Altered books. We've all seen them in one form or another. There was always that kid who hollowed one out to hide his squirt gun at school. Women's magazines periodically post hints on doing the same for use as a jewelry box or as a clever safe in which to hide valuables on a bookshelf. Then there was the craze of folding Reader's Digest magazines into Christmas trees and resurrecting discarded church hymnals into angels.
My favorite book altering experience took place in the most unlikely of circumstances. It was in my second year of teaching and I was dreading an upcoming in-service day. Another eight hours of boring speakers. But after we signed in, they brought out tons of old Dick and Jane books and reams of construction paper and told us to have at it recycling them into flash cards, games or other visual aids. At the end of the day, we had a little show and tell and then went home with our salvaged -- and sentimental -- treasures. (Sure wish I'd kept mine.)
The Gwinnett County Public Library, always looking for ways to have fun with books, has taken this concept to a higher level. In their Fifth Annual Altered Book Contest, co-sponsored by Hudgens Art Center, artists of any skill level are invited to take an old book and use unlimited imagination and unlimited recyclable materials to turn their book into a work of art. It doesn't have to be useful for anything but capturing the imagination. Participants may submit an "Altered Book" entry to any of the county's 15 branches throughout the month of April.
If you're feeling unsure of what possibilities your book can open up to you, the library and Hudgens will be offering free workshops to introduce altered book art techniques at the Hudgens on Saturday, March 9. Two sessions will be offered, one for youth, (grades 6 through 12), from 10 a.m. to noon and one for adults, (ages 18 and up), from 1 p.m. to 3 p.m. To reserve a seat in the workshop, please RSVP by March 6 at email@example.com.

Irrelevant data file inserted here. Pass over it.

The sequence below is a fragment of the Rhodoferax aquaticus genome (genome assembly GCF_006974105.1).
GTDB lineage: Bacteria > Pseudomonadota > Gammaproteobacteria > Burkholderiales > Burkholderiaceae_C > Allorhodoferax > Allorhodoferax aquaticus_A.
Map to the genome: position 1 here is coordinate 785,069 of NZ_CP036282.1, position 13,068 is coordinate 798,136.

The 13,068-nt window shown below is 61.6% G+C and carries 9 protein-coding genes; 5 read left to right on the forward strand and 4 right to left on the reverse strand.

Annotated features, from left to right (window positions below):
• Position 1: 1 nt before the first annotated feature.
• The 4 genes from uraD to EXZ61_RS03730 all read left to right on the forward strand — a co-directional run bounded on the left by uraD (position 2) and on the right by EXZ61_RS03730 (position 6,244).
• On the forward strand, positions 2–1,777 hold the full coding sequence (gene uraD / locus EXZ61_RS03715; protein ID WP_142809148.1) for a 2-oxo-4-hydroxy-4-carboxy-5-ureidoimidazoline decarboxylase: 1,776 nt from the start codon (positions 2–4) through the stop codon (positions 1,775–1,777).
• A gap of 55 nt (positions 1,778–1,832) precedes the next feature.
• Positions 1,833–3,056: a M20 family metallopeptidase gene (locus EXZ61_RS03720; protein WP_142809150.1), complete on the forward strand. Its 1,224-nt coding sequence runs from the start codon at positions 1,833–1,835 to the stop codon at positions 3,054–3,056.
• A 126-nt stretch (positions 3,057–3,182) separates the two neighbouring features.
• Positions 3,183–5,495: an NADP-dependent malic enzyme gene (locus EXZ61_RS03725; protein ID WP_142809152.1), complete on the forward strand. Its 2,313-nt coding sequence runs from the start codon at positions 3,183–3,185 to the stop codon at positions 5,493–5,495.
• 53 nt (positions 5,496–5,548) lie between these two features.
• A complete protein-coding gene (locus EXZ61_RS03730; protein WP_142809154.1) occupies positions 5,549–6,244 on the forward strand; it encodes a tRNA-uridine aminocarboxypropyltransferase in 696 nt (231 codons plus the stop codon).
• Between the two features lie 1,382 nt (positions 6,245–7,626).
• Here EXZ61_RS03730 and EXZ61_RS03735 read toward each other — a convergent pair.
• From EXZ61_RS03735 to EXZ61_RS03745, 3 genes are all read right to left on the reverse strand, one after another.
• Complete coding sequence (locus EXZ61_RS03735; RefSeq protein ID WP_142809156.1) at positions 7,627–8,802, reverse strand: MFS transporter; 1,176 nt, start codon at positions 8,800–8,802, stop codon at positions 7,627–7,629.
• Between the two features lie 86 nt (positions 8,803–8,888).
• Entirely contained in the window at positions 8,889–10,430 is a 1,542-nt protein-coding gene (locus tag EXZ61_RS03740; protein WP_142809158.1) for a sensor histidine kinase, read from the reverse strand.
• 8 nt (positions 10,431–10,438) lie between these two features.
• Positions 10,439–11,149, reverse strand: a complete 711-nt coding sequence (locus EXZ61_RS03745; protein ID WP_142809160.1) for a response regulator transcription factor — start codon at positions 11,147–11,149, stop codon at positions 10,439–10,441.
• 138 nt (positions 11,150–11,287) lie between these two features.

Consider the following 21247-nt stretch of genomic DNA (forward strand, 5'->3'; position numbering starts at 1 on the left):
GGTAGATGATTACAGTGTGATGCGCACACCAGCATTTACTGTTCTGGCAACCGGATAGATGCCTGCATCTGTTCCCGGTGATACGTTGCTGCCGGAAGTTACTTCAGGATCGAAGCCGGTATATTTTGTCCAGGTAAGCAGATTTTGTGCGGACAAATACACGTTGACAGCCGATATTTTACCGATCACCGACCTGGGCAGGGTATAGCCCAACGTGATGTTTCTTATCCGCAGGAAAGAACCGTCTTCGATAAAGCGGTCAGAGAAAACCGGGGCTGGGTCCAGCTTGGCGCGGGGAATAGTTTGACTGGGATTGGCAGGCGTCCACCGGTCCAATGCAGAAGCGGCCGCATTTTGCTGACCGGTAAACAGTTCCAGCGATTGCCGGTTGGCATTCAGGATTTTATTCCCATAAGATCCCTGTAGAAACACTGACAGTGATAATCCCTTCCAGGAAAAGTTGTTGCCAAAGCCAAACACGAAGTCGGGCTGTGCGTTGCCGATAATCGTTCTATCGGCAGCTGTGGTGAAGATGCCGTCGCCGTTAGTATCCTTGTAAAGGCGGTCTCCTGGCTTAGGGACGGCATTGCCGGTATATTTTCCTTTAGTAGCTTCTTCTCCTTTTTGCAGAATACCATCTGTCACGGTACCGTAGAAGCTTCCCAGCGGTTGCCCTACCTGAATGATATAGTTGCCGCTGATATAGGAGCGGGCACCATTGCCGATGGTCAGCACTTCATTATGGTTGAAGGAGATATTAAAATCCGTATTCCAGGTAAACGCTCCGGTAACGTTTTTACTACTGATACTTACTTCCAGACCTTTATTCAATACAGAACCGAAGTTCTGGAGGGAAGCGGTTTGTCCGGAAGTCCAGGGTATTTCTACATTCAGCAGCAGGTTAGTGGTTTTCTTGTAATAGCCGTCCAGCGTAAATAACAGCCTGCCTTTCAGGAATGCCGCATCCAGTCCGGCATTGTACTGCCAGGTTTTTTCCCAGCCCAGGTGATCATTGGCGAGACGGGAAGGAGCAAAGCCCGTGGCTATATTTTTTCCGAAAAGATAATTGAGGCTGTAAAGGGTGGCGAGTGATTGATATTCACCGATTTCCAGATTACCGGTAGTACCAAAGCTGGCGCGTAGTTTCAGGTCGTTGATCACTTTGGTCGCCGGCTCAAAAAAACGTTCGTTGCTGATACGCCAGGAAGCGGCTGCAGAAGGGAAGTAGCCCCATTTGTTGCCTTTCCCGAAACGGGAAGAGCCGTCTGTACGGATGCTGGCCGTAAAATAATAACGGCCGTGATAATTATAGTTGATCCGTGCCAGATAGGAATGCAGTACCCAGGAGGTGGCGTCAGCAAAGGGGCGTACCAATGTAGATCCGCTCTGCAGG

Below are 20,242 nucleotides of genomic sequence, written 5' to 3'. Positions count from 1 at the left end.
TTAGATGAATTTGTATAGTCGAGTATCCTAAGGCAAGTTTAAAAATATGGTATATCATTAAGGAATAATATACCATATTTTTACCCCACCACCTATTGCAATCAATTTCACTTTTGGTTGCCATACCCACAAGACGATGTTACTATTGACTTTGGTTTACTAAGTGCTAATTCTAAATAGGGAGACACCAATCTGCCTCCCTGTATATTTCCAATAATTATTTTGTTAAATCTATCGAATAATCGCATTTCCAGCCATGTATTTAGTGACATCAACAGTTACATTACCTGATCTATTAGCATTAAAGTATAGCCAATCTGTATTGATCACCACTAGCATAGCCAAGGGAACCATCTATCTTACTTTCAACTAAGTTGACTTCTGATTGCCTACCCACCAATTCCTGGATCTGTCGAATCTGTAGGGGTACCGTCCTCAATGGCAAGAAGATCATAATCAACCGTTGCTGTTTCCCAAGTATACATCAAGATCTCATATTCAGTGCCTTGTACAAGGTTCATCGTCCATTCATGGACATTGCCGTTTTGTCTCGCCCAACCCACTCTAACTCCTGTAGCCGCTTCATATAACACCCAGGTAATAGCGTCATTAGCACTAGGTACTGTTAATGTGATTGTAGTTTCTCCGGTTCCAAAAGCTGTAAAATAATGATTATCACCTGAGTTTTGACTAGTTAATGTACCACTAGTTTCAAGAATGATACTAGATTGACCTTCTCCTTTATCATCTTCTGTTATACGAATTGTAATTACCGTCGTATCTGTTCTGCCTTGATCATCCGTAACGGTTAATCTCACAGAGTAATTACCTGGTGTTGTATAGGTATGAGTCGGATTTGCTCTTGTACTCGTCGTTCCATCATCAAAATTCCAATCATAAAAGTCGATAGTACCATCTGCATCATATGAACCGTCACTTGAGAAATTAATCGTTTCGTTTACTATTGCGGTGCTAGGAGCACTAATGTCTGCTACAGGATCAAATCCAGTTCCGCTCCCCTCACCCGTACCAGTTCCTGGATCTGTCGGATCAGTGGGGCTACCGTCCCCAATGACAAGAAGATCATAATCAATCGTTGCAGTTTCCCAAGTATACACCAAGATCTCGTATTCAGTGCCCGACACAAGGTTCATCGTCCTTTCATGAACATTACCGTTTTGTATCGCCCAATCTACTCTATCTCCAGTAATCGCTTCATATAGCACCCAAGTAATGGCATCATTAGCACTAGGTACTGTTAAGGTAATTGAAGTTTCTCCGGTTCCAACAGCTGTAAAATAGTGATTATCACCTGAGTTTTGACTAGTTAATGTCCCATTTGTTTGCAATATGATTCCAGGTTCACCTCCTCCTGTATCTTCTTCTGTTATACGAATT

Judging will take place in May, and select entries will be exhibited at the Hudgens Center for the Arts from June 8 through Sept. 7. The opening reception for the exhibit will take place on June 14 at 4 p.m.
Last year the Altered Books Contest received over 40 entries. Submissions from 2009-12 can be viewed online at gwinnettpl.org.
This jointly sponsored contest has captured the eye of the entire art community and won Honorable Mention for Arts Partnership by Artworks! Gwinnett for their collaboration on the 2011 Altered Books contest and Pulp Fashion exhibit.
For more information about turning your pages into Altered Books, or other library programs, please visit www.gwinnettpl.orgwww.gwinnettpl.org.
Susan Larson is a writer from Lilburn. E-mail her at firstname.lastname@example.org.